Crust of Earth Found 4.4 Billion Years Old


The Nature Geoscience journal published findings yesterday after scientists discovered a piece of Earth’s crust dating 4.4 billion years old. The breakthrough zircon gem was found in the Jack Hills of Western Australia in 2001.

Zicrons are an essential part of the Earth’s crust known to be found in igneous, metamorphic and sedimentary rocks. Usually less than one millimeter in size, finding large zircons is rare. The sample found by Wisconsin scientists is the oldest recorded find.

The implications of the confirmed zircon age were so significant researchers anxiously waited on two separate age-determining tests. The first used was a highly popular test which determines radioactive decay of uranium to lead within a sample. While this would be generally accepted, some scientists believe this technique can be flawed, as possible movement of lead inside crystals can distort the dating.

The second test used, called the “atom-probe,” identifies lead atoms and their respective mass. This additional testing proved the gem, a tiny piece of Earth’s crust, was indeed 4.4 billion years old. As soon as the integrity of the chemical record inside the zircon was established, publication of the findings was initiated. This new evidence completely alters the way the science community approaches Earth’s early history.

The age of the solar system, for example, is only 4.56 billion years old itself. This means the Earth, at most, could have only taken 160 million years to develop a crust. Since the Earth was a molten rock 4.5 billion years ago, this new evidence suggests the planet cooled much quicker than previously thought.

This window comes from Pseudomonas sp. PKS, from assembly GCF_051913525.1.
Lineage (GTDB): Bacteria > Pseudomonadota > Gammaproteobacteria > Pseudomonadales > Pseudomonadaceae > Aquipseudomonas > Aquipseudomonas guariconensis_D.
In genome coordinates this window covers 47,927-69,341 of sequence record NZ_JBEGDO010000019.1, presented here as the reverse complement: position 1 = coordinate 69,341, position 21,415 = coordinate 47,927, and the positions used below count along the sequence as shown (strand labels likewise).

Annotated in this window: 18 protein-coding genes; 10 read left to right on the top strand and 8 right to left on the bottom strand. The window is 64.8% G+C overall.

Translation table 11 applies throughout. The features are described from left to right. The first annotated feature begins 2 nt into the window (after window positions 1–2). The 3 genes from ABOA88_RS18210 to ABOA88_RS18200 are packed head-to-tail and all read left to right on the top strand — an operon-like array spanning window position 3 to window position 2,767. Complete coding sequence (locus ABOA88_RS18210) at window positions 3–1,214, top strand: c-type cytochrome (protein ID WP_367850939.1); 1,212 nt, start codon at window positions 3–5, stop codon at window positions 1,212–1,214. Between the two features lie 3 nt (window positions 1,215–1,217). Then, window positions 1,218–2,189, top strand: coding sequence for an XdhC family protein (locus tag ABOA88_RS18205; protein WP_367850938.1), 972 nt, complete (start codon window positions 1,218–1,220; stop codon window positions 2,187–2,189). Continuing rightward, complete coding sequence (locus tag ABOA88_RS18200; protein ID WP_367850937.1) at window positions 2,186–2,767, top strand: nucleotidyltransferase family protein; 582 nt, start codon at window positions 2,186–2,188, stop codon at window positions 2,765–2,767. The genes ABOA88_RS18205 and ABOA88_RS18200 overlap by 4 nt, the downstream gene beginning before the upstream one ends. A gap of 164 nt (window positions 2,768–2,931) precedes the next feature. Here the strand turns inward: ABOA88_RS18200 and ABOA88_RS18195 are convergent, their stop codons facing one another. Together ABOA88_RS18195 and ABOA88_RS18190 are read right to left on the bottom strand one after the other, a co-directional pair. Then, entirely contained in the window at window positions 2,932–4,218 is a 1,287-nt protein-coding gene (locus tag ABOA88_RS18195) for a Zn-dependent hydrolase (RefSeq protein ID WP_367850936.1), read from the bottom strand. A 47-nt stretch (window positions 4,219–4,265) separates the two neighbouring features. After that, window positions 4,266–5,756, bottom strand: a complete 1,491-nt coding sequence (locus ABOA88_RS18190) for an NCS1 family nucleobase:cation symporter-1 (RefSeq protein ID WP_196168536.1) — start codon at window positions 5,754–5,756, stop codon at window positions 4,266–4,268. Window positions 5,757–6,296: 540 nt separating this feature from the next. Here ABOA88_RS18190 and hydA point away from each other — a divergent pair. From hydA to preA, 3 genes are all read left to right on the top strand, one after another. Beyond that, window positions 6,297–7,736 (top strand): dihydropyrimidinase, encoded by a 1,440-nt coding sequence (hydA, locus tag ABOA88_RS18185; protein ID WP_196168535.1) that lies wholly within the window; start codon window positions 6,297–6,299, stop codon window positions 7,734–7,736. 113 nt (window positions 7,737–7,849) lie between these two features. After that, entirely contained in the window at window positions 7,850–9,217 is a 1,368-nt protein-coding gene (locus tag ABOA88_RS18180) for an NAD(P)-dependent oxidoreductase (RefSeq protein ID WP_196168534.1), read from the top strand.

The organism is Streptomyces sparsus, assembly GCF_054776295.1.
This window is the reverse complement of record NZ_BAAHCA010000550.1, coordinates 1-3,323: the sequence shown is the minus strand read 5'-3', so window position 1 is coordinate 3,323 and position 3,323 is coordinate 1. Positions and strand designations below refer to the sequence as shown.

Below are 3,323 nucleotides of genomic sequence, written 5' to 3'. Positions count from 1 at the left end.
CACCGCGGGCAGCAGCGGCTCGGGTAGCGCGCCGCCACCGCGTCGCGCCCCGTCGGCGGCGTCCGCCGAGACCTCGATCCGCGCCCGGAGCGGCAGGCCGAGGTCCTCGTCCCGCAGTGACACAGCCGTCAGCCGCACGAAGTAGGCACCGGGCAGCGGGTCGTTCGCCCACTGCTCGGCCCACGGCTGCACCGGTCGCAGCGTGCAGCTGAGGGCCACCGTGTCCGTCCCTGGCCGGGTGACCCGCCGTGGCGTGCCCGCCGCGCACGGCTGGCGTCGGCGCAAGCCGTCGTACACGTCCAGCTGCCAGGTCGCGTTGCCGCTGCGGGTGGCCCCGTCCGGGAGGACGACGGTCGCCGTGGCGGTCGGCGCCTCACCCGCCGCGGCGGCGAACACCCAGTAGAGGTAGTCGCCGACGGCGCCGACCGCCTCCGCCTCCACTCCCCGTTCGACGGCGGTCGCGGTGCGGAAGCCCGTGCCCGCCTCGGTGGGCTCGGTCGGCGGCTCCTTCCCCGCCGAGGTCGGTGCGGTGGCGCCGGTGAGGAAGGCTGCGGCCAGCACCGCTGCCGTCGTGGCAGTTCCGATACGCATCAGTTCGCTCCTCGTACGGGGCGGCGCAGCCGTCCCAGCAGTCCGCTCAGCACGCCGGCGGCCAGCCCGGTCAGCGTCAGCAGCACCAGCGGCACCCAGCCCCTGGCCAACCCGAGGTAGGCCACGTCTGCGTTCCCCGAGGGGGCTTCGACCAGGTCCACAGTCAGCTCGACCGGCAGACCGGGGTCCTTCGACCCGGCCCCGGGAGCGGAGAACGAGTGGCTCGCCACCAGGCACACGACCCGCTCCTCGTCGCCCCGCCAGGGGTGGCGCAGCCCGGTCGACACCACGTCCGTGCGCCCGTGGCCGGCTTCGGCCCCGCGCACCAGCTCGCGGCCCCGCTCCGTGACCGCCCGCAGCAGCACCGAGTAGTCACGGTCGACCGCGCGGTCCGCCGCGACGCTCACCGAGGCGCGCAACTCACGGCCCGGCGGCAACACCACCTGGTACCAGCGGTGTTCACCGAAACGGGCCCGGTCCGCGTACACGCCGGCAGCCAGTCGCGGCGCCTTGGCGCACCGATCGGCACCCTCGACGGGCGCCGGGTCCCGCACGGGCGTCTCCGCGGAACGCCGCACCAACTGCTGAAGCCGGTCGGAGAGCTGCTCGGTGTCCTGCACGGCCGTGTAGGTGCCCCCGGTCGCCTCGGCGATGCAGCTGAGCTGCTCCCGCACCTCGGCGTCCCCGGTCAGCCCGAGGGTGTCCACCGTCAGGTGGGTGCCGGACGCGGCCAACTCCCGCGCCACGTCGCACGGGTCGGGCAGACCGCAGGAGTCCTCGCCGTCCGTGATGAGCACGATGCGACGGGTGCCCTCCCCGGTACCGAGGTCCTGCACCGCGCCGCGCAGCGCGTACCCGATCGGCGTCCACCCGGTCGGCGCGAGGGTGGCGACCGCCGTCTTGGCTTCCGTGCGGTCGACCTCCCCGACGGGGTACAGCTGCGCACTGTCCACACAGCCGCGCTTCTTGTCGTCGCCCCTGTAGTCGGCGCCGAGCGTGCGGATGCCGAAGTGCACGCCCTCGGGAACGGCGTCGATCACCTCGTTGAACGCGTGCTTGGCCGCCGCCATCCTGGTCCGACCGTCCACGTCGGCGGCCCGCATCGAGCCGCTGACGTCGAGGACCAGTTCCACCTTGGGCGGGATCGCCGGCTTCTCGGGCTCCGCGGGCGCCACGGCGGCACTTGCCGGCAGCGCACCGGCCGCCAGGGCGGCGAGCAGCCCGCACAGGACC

John Valley, geosciences professor and author of the study, said if Earth cooled this quickly life could have formed much earlier than believed.  The stage of Earth’s history was aptly named after the Greek Underworld God, Hadean for its assumed high temperatures, and hell like landscape.

But it seems soon after the Hadean eon, Earth may have been cool enough to maintain oceans and support life. Valley and his team of scientists from the University of Wisconsin-Madison focused on pinpointing the moment Earth became habitable for life. He said the study supports the idea of a “cool early earth.”

The oldest archaic form of bacteria are dated at 3.4 billion years ago. However, based on the aging evidence found in the zircon could have existed 4.3 billion years ago. “We have no evidence …life existed then,” said Valley. However, he argues, according to this new information, there is no reason life could not have started formation 4.3 billion years ago.

The present information tells us the continental crust of the planet began forming 4.4 billion years ago. Future studies will continue to search for evidence of life, which now has a broader timeline, according to Valley. Scientists are likely to continue research in close proximity to Western Australia because tectonic plates are constantly damaging rocks. The site may be the only place on the planet with this sort of rock preserved.

In science, a little goes a long way. The historic gem is the size of two human hairs, only 200 by 400 microns. This tiny piece of 4.4 billion year old history has changed the way scientists understand the Earth’s crust.

By Erin P. Friar


Fox News
LA Times
University of Wisconsin-Madison

Leave a Reply

Your email address will not be published.